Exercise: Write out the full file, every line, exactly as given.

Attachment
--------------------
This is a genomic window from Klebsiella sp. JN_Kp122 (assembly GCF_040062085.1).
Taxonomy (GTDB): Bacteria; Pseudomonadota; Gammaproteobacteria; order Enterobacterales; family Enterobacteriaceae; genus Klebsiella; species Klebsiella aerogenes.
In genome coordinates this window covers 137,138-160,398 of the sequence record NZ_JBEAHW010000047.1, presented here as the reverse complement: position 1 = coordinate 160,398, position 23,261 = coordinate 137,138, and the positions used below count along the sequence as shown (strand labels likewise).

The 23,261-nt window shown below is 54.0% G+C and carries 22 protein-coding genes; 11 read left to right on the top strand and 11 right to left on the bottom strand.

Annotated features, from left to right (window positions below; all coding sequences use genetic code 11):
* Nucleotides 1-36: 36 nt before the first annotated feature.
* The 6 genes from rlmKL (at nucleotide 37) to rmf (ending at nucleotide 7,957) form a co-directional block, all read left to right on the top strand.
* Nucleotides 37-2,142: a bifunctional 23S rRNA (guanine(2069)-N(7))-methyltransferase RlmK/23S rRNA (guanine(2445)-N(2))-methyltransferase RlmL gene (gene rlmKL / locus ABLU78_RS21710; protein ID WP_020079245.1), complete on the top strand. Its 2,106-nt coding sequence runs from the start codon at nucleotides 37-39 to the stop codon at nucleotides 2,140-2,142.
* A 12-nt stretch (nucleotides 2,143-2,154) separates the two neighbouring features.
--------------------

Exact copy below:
This is a genomic window from Klebsiella sp. JN_Kp122 (assembly GCF_040062085.1).
Taxonomy (GTDB): Bacteria; Pseudomonadota; Gammaproteobacteria; order Enterobacterales; family Enterobacteriaceae; genus Klebsiella; species Klebsiella aerogenes.
In genome coordinates this window covers 137,138-160,398 of the sequence record NZ_JBEAHW010000047.1, presented here as the reverse complement: position 1 = coordinate 160,398, position 23,261 = coordinate 137,138, and the positions used below count along the sequence as shown (strand labels likewise).

The 23,261-nt window shown below is 54.0% G+C and carries 22 protein-coding genes; 11 read left to right on the top strand and 11 right to left on the bottom strand.

Annotated features, from left to right (window positions below; all coding sequences use genetic code 11):
* Nucleotides 1-36: 36 nt before the first annotated feature.
* The 6 genes from rlmKL (at nucleotide 37) to rmf (ending at nucleotide 7,957) form a co-directional block, all read left to right on the top strand.
* Nucleotides 37-2,142: a bifunctional 23S rRNA (guanine(2069)-N(7))-methyltransferase RlmK/23S rRNA (guanine(2445)-N(2))-methyltransferase RlmL gene (gene rlmKL / locus ABLU78_RS21710; protein ID WP_020079245.1), complete on the top strand. Its 2,106-nt coding sequence runs from the start codon at nucleotides 37-39 to the stop codon at nucleotides 2,140-2,142.
* A 12-nt stretch (nucleotides 2,143-2,154) separates the two neighbouring features.